Ljubljana has granted the military the power to patrol the border where police are absent. Slovenia has seen thousands of migrants come through from Croatia just this week.
Slovenia's parliament passed a new law on Wednesday morning allowing the army more power to assist border police. The small eastern European nation has become the latest bottleneck in the refugee crisis as its neighbors begin to shut their borders.
The legislation,crafted by an all-night government meeting on Tuesday
, allows the army to patrol the frontier even when border police are not present. The army has already been deployed at the border since Monday, but so far only when directly assisting squads of police officers.
Slovenia has seen over 20,000 migrants cross its borders since Saturday, most hoping to continue on to Austria. According to the government, at least 6,000 were kept in the country's refugee shelters overnight Tuesday.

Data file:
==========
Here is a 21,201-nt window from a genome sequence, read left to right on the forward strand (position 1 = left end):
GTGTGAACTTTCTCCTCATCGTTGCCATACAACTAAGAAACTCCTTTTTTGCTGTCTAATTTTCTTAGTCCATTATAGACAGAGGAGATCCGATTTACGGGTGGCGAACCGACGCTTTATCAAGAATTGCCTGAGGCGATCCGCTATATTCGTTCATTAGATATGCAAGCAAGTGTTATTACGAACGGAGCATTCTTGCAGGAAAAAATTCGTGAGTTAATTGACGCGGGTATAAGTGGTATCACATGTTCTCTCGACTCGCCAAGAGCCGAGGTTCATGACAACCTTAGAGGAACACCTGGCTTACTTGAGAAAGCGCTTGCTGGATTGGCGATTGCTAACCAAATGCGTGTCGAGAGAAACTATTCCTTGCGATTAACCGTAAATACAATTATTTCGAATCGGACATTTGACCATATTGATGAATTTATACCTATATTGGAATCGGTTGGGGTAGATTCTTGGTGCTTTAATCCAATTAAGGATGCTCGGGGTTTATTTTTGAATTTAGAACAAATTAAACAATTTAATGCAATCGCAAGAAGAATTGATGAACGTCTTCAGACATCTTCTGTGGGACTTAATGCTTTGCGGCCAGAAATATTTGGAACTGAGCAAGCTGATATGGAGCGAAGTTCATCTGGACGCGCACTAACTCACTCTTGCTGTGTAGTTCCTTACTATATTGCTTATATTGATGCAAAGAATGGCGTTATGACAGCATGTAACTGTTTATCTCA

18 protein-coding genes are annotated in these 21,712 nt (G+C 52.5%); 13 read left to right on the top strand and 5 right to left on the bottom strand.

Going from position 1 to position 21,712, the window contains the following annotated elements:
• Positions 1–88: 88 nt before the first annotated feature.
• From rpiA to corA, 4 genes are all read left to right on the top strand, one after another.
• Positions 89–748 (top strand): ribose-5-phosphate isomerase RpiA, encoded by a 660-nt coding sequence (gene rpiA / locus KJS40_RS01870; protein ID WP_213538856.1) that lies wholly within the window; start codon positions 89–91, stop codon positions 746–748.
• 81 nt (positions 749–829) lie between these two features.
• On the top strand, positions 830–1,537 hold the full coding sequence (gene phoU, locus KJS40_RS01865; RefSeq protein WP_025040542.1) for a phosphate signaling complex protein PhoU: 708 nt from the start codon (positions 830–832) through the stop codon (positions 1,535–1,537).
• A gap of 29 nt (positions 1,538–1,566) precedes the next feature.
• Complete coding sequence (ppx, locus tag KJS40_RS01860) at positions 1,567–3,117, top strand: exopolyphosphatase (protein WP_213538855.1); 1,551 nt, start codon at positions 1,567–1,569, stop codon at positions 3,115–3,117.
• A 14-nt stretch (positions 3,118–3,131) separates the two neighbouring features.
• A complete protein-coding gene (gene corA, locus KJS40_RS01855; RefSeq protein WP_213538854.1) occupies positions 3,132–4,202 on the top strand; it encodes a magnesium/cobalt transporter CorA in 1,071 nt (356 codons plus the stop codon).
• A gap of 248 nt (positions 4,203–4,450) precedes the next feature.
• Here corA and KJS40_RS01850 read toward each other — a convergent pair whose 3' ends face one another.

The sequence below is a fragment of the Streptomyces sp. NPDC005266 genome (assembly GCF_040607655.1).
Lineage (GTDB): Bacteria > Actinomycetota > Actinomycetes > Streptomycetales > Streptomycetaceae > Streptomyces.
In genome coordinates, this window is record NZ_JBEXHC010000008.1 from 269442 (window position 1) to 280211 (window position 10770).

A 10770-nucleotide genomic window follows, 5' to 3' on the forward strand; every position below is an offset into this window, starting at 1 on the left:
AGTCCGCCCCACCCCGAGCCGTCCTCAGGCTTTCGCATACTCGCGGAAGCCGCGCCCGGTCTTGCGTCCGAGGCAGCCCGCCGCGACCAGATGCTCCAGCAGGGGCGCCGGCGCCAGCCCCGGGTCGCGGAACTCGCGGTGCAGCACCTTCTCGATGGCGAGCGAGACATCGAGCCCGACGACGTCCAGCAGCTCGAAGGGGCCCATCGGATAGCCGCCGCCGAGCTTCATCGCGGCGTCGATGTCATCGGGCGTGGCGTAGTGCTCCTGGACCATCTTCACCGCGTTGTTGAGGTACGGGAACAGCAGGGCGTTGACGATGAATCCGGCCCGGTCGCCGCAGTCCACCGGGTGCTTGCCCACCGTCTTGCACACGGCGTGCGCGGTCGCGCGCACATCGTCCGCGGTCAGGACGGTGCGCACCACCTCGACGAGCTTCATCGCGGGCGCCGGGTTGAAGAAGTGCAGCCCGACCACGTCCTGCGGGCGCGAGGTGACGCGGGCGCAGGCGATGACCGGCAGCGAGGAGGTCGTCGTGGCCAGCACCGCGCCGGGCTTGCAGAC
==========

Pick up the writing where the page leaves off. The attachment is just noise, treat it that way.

Slovenia to call for EU funds
"(Today) we will officially ask the EU ... for police back-up and for financial help," Prime Minister Miro Cerar told reporters on Wednesday ahead of the parliamentary vote.
Ljubljana has previously complained that their small nation of only 2 million inhabitants does not have the space nor the funds to sustain the refugee influx across the borders, and hascalled on larger EU members for assistance.
A meeting of ten EU countries, including Slovenia and Germany, to discuss the refugee flows along the Western Balkans route has been set by the European Commission for Sunday.
Opposition lawmakers did not believe that deploying soldiers and asking for EU funds were enough, and suggested Slovenia follow Hungary's suit and erect a fence, specifically on the border with Croatia.
An interior ministry official said that the prospect "safeguarding border crossings with physical obstacles" has not been excluded in case the amount of refugees continues to rise.
After Hungary closed its border with Croatia on Friday,a domino effect has echoed through the Balkans
with many thousands of refugees held up at border crossings, turning Slovenia into the new main crossing point for those hoping to make it to western and northern Europe.
es/rg (AFP, Reuters)